Trampled by Turtles: Not exactly bluegrass |

Trampled by Turtles: Not exactly bluegrass

Stewart Oksenhorn
The Aspen Times
Aspen, CO Colorado
Contributed photoMinnesota acoustic quintet Trampled by Turtles performs Friday at Belly Up Aspen.

ASPEN ” Fiddle? Check. Mandolin? Yep. Guitar? You betcha. And that guitar isn’t one of them newfangled electrified ones, is it? No, sir! And most important ” banjo? Oh yeah.

Yes, Trampled by Turtles has all the instruments to call itself a bluegrass band. Still, they hesitate to do so.

“I shy away from the bluegrass label because of what it implies,” said Dave Simonett, the Minnesota quintet’s guitarist and principal singer and songwriter. “There’s a big community of traditional bluegrass musicians, and we don’t really fit in with the traditional bluegrass world. If you’re someone who knows a lot about bluegrass music, you probably wouldn’t call us a bluegrass band.”

By Simonett’s reckoning, the only member of the band that can rightly call himself a bluegrass player is banjoist Dave Carroll. “He came from a family of bluegrass players, and he’s been playing bluegrass since he was young,” said Simonett.

The rest of the group ” mandolinist Erik Berry, bassist Tim Saxhaug and the most recent addition, fiddler Ryan Young, as well as the 29-year-old Simonett ” entered the bluegrass realm through the back door. All were playing in electric rock bands, and knew one another from the Duluth music scene. As noted on the band’s website, “If you play in a band in Duluth, Minn., you’re bound to start another band with people from other bands in Duluth.” For variety’s sake, the side project that was formed early in 2003 featured the players on acoustic instruments.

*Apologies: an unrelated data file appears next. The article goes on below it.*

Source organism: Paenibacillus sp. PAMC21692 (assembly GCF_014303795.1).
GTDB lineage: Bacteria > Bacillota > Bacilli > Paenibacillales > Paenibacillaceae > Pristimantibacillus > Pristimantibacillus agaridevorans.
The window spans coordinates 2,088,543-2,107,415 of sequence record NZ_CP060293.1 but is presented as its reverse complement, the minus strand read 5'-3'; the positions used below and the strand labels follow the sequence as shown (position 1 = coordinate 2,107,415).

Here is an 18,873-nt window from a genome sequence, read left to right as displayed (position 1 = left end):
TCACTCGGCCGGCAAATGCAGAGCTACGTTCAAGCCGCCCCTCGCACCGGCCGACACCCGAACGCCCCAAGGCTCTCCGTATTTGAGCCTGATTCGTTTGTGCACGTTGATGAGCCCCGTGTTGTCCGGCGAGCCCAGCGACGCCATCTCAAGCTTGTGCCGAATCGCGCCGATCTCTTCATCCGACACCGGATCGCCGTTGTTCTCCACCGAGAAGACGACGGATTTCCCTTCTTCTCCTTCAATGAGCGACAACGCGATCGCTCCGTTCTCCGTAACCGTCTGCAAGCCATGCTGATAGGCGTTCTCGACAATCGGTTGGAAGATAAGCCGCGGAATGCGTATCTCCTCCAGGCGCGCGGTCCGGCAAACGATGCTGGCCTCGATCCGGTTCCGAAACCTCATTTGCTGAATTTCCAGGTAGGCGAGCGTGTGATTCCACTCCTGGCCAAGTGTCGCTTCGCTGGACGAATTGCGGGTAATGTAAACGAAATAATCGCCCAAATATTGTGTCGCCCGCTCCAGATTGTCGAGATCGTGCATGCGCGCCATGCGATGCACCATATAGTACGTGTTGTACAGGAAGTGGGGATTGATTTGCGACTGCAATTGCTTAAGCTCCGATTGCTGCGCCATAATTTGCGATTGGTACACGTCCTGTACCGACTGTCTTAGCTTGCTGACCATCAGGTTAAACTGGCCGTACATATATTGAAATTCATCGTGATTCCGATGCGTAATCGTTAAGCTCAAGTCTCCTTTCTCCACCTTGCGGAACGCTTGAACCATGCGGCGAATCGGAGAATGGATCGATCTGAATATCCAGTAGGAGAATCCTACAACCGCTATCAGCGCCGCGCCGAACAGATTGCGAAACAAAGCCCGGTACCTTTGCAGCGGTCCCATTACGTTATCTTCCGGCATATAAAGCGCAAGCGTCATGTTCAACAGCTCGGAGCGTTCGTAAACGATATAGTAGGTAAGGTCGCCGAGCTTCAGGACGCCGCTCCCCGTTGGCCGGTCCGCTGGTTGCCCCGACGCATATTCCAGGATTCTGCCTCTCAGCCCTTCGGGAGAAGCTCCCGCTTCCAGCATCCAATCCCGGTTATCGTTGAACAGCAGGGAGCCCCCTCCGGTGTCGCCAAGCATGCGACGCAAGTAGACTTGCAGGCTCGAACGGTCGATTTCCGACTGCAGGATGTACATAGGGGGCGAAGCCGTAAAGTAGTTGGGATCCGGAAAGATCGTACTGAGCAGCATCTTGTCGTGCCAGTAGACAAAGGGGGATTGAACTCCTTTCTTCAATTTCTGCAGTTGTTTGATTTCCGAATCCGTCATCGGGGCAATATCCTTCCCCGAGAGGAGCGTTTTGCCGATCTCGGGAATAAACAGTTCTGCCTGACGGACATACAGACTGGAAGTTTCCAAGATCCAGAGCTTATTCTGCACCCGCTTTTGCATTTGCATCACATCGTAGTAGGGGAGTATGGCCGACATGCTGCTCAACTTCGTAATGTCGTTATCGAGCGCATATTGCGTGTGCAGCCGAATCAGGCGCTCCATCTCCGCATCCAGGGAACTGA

It is another rule of young rock bands that, like start-up restaurants, most of them won’t exist a year after being launched. Sure enough, in time, the only band left standing was the side project.

“Those other bands fell away. This one was left behind, and we stuck with this one,” said the 29-year-old Simonett, while driving through Glenwood Canyon on the way from Salt Lake City to Boulder. (The band plays tonight at Belly Up, with another Minnesota group, the folk-leaning Johnson Family Band, opening.) Simonett says that abandoning electric rock was not simply a fallback position. “It was both conscious and happy,” he said of the decision.

It also seems to have been a wise decision. After two years as a local band, and the release of their debut album, “Songs From a Ghost Town,” Trampled by Turtles road-tested themselves. They passed: The band has appeared at such festivals as Rothbury, Wakarusa, and their home-state 10,000 Lakes, and opened for Cracker, Billy Joe Shaver and Camper Van Beethoven. The Onion opined that “they are, simply put, perhaps the best live band in the state.” (It should be noted that the Onion does not use its music pages for satirical content.)

Late last year came Trampled by Turtles crowning achievement to date, “Duluth.” The studio album puts the band alongside such acts as Old Crow Medicine Show, which uses bluegrass instruments, and more than a passing knowledge of bluegrass themes and sounds, to create acoustic music that employs acoustic sounds and rock energy.

Even the pickiest traditionalist might like it. Even if they won’t call it bluegrass.